CJI expresses his concern for farmers but centre files a counter affidavit

CJI expresses his concern for farmers

Chief Justice of India (CJI) SA Bobde expressed his concern that the drawn-out confrontation was causing distress to farmers, and the situation at the protests was only getting worse. He said the court would pass orders if the two sides remained without any progress.

The court also observed that many rounds of negotiations between a delegation of protestors and several Union ministers were futile till now. He reiterated that a committee should be set up to resolve the matter.

A bench led by CJI Bobde was hearing a batch of petitions seeking the removal of protesting farmers from Delhi borders. Another three petitions also listed before the bench have challenged the three new farm laws.

Farmers are happy with new laws, says Centre

Centre filed a counter-affidavit before the Supreme Court after the hearing. the Centre affirmed that the new legislations were not made hastily. It affirmed that the laws were the result of two decades of deliberations. The government claimed that majority of the farmers were “not only happy” with the legislations, but also found them to be very helpful to progress.

The government said that it has been trying its best to engage with the farmers to remove any misapprehensions and misgivings in their minds. In an affidavit, the centre said that the court must consider the “serious, sincere and constructive efforts made by the central government to engage with the limited number of protesting farmers who are opposing the Act,”.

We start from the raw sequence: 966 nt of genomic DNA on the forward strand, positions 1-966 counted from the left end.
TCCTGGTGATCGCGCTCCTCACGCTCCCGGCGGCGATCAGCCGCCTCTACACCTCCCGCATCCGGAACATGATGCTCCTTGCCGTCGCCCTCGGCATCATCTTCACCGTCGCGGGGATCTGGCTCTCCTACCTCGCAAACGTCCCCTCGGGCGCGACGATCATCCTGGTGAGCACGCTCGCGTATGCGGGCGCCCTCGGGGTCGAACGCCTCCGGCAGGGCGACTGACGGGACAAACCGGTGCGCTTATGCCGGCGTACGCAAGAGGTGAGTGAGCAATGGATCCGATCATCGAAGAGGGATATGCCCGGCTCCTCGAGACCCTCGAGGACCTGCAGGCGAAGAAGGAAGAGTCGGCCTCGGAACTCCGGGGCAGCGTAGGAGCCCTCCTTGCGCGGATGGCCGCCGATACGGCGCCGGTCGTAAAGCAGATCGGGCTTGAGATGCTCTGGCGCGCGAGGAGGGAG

But the farmers unions are not coming for talks with open mind, it claimed. “Representatives of farmers’ unions came with pre-occupied mind and instead of discussing the dispute rationally they raised placards with ‘YES or NO’ to repeal the stated three farm reform laws,” the Centre said.

About the laws, the government said there was a deliberately “wrong perception created systematically by non-farmer elements” present at the protest site. These elements were using media and the social network to “create misgivings” in the mind of farmers about the new reforms, it claimed.

It tried to submit many evidences that “as a responsible government, it has taken all conceivable steps” to have an effective dialogue to remove any misgivings and to also ensure that specific grievances of agitating farmers are “discussed and sorted out so far as possible”.

ALSO READ: “Farmers Have A Right To Protest”, but talks needed: SC